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Aviation without pilots

Mass unemployment of pilots is looming

The EU entered this crisis with the noble aim to safeguard jobs and prevent mass unemployment. But – so far – none of this has translated into concrete measures for the aviation employees. While airlines have swiftly been accommodated with flexible slot and state aid rules, workers have been left behind.   

Thousands of atypically employed pilots have already been laid off. It looks now unlikely they will have jobs to return to, post-COVID. In some countries, governments have included those on precarious contracts in their unemployment compensation schemes. But the majority of pilots is now living off their savings accounts and are facing a double trouble: As their savings are evaporating, the clock on their pilot currency is also ticking. Unlike other professions, pilots need continuous flying experience to keep their license and remain employable. This is a legal and mandatory requirement.

At the same time, directly employed pilots are on various furlough schemes and part-time arrangements or (forced) unpaid leave. With many of those schemes about to end but still very few aircraft in the air, airlines will start laying off staff on a massive scale: 12.000 jobs at British Airways are at risk, 10.000 at Lufthansa, 7.000 SAS, 4.000+ Norwegian, 3.000+ Virgin Atlantic, 3.000 Ryanair, 1.000 Wizzair. Thousands of pilots more will soon join the ranks of Europe’s unemployed.

What has come out as a European reaction to this dramatic situation is clearly insufficient. Despite a series of ECA letters and initiatives with pleas, proposals and questions to the European Commission, there is no indication that the gravity of the situation of aviation workers has been really understood. In a recent hearing at the European Parliament Transport Committee, EU Commissioner Vălean – despite being questioned – gave no indication that safeguarding aviation jobs is on the Commission’s horizon and part of its ‘bailout’ plans. No commitments and pledges have been made, no re-assurance or hope given to the thousands of air crew across Europe. 

Thousands of pilots more will soon join the ranks of Europe’s unemployed.

If the EU Commission thinks that saving airlines equates to saving crew jobs, they need to look back at the not so distant past. Aviation was hit hard by the 2008 economic downturn with over 3.000 pilot jobs lost. Airlines stopped hiring for many years and working conditions deteriorated dramatically. Atypical employment – such as 0-hour contracts, pay-to-fly schemes for young pilots – received a significant boost. At that time, up to 70% of the crew in certain airlines was on an agency or ‘self-employment’ contract. This drove a mass exodus of European pilots to China and the Middle East. The pilot job market in Europe never really recovered from the damages of the 2008 crisis and precarious atypical employment forms stayed on ever since. This time, the long-term impact of the pandemic is predicted to be several times bigger than the 2008 crisis.

This is why since the very beginning of the COVID-19 crisis, ECA has been actively reaching out to the Commission and proposing measures to prevent the scenarios from the past. The classic excuse that the EU (Commission) is powerless, doesn’t count this time.

What could the EU Commission concretely do?

The Commission could recommend Member States to tie any support measures to airlines with the condition to be socially responsible. This could be done by making EU-funded support measures conditional on keeping people in any jobs that will be needed after the recovery, on fair terms, and not using precarious atypical employment forms. This would avoid companies like Air Baltic trick crew into schemes like the recently proposed one: pilots to become a minority shareholders of the company, enter dividend schemes and become self-lease firm owners instead of working as pilots.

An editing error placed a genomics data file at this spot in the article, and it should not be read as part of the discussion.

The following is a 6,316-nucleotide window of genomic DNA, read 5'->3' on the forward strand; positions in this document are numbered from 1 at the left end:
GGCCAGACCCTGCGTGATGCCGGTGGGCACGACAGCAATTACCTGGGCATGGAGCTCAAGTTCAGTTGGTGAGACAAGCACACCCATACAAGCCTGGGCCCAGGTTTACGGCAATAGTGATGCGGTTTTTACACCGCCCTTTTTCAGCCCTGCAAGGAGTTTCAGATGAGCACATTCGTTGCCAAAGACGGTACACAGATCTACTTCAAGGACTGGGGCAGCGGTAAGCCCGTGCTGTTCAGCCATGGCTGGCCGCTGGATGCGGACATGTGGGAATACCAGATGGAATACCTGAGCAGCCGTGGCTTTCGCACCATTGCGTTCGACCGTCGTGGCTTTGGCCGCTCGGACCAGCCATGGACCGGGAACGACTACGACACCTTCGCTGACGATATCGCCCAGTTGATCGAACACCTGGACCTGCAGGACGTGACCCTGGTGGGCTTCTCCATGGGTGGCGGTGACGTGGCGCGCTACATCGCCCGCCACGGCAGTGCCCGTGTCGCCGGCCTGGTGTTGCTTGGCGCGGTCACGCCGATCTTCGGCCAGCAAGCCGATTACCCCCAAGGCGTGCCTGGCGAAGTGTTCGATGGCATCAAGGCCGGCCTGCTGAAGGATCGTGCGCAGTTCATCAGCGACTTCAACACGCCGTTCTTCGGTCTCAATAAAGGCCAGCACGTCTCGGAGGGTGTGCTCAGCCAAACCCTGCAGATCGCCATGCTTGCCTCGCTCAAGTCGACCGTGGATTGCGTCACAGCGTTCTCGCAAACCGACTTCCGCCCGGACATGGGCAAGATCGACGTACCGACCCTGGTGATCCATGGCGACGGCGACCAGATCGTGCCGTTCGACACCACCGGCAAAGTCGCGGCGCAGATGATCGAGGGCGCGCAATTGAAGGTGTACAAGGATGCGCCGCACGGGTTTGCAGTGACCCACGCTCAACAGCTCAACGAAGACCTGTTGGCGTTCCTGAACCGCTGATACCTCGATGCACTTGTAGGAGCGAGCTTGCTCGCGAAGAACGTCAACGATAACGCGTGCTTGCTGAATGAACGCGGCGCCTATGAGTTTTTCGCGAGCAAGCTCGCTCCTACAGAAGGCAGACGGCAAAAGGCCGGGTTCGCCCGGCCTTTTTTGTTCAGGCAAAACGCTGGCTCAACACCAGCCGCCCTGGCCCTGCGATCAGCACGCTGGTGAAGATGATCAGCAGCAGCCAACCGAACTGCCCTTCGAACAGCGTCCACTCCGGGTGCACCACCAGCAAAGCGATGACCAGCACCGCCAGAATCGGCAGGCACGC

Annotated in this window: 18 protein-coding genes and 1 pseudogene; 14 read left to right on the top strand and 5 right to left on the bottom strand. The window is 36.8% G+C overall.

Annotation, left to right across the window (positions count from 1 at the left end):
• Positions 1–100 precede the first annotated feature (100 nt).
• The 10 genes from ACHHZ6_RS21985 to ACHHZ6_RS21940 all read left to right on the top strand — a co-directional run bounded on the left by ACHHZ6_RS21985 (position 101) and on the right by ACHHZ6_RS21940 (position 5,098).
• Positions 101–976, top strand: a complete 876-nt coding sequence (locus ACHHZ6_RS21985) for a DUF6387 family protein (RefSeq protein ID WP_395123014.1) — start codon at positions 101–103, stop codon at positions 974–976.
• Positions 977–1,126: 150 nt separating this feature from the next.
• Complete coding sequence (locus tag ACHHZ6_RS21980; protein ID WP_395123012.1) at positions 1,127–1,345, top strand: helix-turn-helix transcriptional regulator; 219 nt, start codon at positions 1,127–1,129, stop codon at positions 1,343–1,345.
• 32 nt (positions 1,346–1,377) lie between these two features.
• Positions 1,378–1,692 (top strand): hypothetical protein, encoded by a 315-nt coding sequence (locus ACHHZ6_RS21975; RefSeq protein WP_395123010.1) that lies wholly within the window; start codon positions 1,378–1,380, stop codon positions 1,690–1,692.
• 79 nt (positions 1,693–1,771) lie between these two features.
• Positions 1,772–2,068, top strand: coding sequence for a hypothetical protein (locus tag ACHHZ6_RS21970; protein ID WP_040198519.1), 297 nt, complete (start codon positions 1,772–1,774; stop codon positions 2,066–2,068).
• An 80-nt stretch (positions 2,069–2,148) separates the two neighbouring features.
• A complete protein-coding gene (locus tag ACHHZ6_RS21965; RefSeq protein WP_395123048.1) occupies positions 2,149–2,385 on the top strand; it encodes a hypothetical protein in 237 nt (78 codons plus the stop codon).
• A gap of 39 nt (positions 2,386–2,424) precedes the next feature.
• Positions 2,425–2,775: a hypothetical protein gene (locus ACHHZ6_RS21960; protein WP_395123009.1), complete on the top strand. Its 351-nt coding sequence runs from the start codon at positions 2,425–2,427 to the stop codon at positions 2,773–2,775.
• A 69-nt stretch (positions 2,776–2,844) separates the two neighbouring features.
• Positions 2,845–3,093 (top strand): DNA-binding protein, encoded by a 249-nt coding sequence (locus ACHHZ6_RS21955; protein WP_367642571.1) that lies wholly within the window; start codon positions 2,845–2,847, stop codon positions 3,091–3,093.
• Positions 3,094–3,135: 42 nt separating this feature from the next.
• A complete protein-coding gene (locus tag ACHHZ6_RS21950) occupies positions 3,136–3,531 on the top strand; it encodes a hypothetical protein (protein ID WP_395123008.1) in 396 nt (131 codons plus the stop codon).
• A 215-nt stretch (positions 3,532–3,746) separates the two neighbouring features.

The Commission has other tools up its sleeve. Several EU funds – e.g. SURE, ESF, EGF – exist to ensure that the COVID-19 crisis does not result in wasteful job losses.  Such tools can provide support for safeguarding qualified pilot jobs. They could be used to support pilots and/or their airlines to compensate e.g. the costs for simulator training which pilots need to keep their license current. All these are necessary steps to enable a return to service of the airlines – together with their pilots. The funds could also be used to compensate the costs of retraining on new types of aircraft and/or operations, or for retraining pilots to find alternative jobs within or outside of aviation. The undeniable reality is that pilot jobs will disappear, and people will have to be retrained for other careers. 

Firing pilots now – to rehire them six months later on an allegedly self-employment basis – will not be a pandemic-driven move

Preserving jobs and supporting crew directly is not just about the money and people’s livelihoods. It is also about preserving the skills and experience of the workforce. Without it, there is a real risk that European aviation will get out of the crisis, but with a significant experience vacuum, loss of competencies, skills base and licenses. Keeping qualified pilots current is of vital importance to the aviation system.

But safeguarding jobs now and investing in the people is also a way to prevent a further deterioration of working conditions in aviation. Many airlines are now tempted to use the crisis to push for lower conditions and set up new exploitative atypical employment schemes. Firing pilots now – to rehire them six months later on an allegedly self-employment basis – will not be a pandemic-driven move. 

The European Commission still has the opportunity to change the course of this disaster. Otherwise, we will soon have an aviation industry trying to take off, but without qualified and experienced pilots.